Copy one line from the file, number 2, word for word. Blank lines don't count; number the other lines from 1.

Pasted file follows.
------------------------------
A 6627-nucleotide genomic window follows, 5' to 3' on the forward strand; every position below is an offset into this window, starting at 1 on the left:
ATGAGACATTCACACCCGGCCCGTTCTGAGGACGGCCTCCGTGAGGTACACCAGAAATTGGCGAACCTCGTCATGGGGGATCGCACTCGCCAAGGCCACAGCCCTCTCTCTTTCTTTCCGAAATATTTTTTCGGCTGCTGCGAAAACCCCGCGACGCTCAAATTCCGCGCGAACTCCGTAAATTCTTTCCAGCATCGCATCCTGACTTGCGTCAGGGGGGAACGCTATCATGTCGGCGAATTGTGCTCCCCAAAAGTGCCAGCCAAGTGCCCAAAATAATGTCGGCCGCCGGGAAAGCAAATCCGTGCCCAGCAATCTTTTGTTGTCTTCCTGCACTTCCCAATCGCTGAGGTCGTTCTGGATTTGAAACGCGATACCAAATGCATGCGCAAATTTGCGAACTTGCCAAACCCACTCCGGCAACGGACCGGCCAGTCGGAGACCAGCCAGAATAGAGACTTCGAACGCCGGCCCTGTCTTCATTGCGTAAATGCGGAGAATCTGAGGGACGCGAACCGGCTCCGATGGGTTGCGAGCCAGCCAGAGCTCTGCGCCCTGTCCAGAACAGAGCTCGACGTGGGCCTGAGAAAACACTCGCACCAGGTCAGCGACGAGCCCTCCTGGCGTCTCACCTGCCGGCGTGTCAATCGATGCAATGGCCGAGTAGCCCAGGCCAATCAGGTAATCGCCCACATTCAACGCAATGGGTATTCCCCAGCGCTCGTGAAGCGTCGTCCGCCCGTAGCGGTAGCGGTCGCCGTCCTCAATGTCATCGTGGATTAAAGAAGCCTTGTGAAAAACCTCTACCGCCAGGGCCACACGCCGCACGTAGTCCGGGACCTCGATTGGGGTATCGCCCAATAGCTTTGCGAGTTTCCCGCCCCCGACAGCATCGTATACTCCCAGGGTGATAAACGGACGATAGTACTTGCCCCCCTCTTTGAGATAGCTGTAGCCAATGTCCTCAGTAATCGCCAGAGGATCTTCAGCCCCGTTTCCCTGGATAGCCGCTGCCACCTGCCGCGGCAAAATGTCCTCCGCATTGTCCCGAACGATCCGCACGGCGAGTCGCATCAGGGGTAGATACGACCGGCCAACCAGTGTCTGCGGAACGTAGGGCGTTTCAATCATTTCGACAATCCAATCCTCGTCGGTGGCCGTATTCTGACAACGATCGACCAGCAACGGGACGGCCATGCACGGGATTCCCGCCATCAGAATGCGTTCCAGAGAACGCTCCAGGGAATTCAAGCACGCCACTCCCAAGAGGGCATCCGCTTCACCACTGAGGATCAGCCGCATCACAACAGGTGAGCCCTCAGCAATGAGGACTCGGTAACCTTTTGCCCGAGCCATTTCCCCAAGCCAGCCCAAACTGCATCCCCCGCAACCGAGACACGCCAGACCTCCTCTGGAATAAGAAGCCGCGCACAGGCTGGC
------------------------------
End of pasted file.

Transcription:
ATGAGACATTCACACCCGGCCCGTTCTGAGGACGGCCTCCGTGAGGTACACCAGAAATTGGCGAACCTCGTCATGGGGGATCGCACTCGCCAAGGCCACAGCCCTCTCTCTTTCTTTCCGAAATATTTTTTCGGCTGCTGCGAAAACCCCGCGACGCTCAAATTCCGCGCGAACTCCGTAAATTCTTTCCAGCATCGCATCCTGACTTGCGTCAGGGGGGAACGCTATCATGTCGGCGAATTGTGCTCCCCAAAAGTGCCAGCCAAGTGCCCAAAATAATGTCGGCCGCCGGGAAAGCAAATCCGTGCCCAGCAATCTTTTGTTGTCTTCCTGCACTTCCCAATCGCTGAGGTCGTTCTGGATTTGAAACGCGATACCAAATGCATGCGCAAATTTGCGAACTTGCCAAACCCACTCCGGCAACGGACCGGCCAGTCGGAGACCAGCCAGAATAGAGACTTCGAACGCCGGCCCTGTCTTCATTGCGTAAATGCGGAGAATCTGAGGGACGCGAACCGGCTCCGATGGGTTGCGAGCCAGCCAGAGCTCTGCGCCCTGTCCAGAACAGAGCTCGACGTGGGCCTGAGAAAACACTCGCACCAGGTCAGCGACGAGCCCTCCTGGCGTCTCACCTGCCGGCGTGTCAATCGATGCAATGGCCGAGTAGCCCAGGCCAATCAGGTAATCGCCCACATTCAACGCAATGGGTATTCCCCAGCGCTCGTGAAGCGTCGTCCGCCCGTAGCGGTAGCGGTCGCCGTCCTCAATGTCATCGTGGATTAAAGAAGCCTTGTGAAAAACCTCTACCGCCAGGGCCACACGCCGCACGTAGTCCGGGACCTCGATTGGGGTATCGCCCAATAGCTTTGCGAGTTTCCCGCCCCCGACAGCATCGTATACTCCCAGGGTGATAAACGGACGATAGTACTTGCCCCCCTCTTTGAGATAGCTGTAGCCAATGTCCTCAGTAATCGCCAGAGGATCTTCAGCCCCGTTTCCCTGGATAGCCGCTGCCACCTGCCGCGGCAAAATGTCCTCCGCATTGTCCCGAACGATCCGCACGGCGAGTCGCATCAGGGGTAGATACGACCGGCCAACCAGTGTCTGCGGAACGTAGGGCGTTTCAATCATTTCGACAATCCAATCCTCGTCGGTGGCCGTATTCTGACAACGATCGACCAGCAACGGGACGGCCATGCACGGGATTCCCGCCATCAGAATGCGTTCCAGAGAACGCTCCAGGGAATTCAAGCACGCCACTCCCAAGAGGGCATCCGCTTCACCACTGAGGATCAGCCGCATCACAACAGGTGAGCCCTCAGCAATGAGGACTCGGTAACCTTTTGCCCGAGCCATTTCCCCAAGCCAGCCCAAACTGCATCCCCCGCAACCGAGACACGCCAGACCTCCTCTGGAATAAGAAGCCGCGCACAGGCTGGC